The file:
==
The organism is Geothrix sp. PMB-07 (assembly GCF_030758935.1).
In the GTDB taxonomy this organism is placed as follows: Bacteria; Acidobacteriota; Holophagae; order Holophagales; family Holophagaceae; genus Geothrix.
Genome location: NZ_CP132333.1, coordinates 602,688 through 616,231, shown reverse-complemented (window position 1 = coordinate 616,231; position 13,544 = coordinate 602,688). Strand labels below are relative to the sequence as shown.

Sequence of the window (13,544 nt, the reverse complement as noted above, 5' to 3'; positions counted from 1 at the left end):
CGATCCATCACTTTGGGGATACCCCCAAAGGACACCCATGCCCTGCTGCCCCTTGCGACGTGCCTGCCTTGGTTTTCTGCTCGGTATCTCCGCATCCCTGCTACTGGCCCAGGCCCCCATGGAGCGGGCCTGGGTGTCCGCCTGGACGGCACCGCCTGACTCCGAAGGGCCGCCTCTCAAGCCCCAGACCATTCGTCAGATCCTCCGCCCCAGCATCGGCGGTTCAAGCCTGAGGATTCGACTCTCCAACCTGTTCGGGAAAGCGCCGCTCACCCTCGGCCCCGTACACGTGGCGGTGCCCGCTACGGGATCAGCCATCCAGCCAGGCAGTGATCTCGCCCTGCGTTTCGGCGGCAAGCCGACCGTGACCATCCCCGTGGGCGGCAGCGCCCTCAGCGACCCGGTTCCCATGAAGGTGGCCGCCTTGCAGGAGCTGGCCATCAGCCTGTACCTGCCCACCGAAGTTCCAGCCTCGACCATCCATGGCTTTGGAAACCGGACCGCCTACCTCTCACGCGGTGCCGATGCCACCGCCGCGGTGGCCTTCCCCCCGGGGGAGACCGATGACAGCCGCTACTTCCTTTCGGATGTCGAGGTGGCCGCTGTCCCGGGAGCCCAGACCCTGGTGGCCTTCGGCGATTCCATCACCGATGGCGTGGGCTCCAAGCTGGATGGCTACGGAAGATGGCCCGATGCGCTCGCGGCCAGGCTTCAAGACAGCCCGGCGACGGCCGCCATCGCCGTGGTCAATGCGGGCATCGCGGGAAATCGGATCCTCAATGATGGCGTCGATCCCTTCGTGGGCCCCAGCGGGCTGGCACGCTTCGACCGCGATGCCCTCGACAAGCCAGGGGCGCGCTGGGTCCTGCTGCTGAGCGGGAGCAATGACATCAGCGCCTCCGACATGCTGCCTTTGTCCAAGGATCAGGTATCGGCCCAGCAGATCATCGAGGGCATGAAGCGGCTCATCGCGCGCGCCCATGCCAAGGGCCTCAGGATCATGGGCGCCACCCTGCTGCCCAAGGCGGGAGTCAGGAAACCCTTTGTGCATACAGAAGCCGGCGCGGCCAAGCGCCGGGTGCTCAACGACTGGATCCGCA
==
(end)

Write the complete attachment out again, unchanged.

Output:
The organism is Geothrix sp. PMB-07 (assembly GCF_030758935.1).
In the GTDB taxonomy this organism is placed as follows: Bacteria; Acidobacteriota; Holophagae; order Holophagales; family Holophagaceae; genus Geothrix.
Genome location: NZ_CP132333.1, coordinates 602,688 through 616,231, shown reverse-complemented (window position 1 = coordinate 616,231; position 13,544 = coordinate 602,688). Strand labels below are relative to the sequence as shown.

Sequence of the window (13,544 nt, the reverse complement as noted above, 5' to 3'; positions counted from 1 at the left end):
CGATCCATCACTTTGGGGATACCCCCAAAGGACACCCATGCCCTGCTGCCCCTTGCGACGTGCCTGCCTTGGTTTTCTGCTCGGTATCTCCGCATCCCTGCTACTGGCCCAGGCCCCCATGGAGCGGGCCTGGGTGTCCGCCTGGACGGCACCGCCTGACTCCGAAGGGCCGCCTCTCAAGCCCCAGACCATTCGTCAGATCCTCCGCCCCAGCATCGGCGGTTCAAGCCTGAGGATTCGACTCTCCAACCTGTTCGGGAAAGCGCCGCTCACCCTCGGCCCCGTACACGTGGCGGTGCCCGCTACGGGATCAGCCATCCAGCCAGGCAGTGATCTCGCCCTGCGTTTCGGCGGCAAGCCGACCGTGACCATCCCCGTGGGCGGCAGCGCCCTCAGCGACCCGGTTCCCATGAAGGTGGCCGCCTTGCAGGAGCTGGCCATCAGCCTGTACCTGCCCACCGAAGTTCCAGCCTCGACCATCCATGGCTTTGGAAACCGGACCGCCTACCTCTCACGCGGTGCCGATGCCACCGCCGCGGTGGCCTTCCCCCCGGGGGAGACCGATGACAGCCGCTACTTCCTTTCGGATGTCGAGGTGGCCGCTGTCCCGGGAGCCCAGACCCTGGTGGCCTTCGGCGATTCCATCACCGATGGCGTGGGCTCCAAGCTGGATGGCTACGGAAGATGGCCCGATGCGCTCGCGGCCAGGCTTCAAGACAGCCCGGCGACGGCCGCCATCGCCGTGGTCAATGCGGGCATCGCGGGAAATCGGATCCTCAATGATGGCGTCGATCCCTTCGTGGGCCCCAGCGGGCTGGCACGCTTCGACCGCGATGCCCTCGACAAGCCAGGGGCGCGCTGGGTCCTGCTGCTGAGCGGGAGCAATGACATCAGCGCCTCCGACATGCTGCCTTTGTCCAAGGATCAGGTATCGGCCCAGCAGATCATCGAGGGCATGAAGCGGCTCATCGCGCGCGCCCATGCCAAGGGCCTCAGGATCATGGGCGCCACCCTGCTGCCCAAGGCGGGAGTCAGGAAACCCTTTGTGCATACAGAAGCCGGCGCGGCCAAGCGCCGGGTGCTCAACGACTGGATCCGCA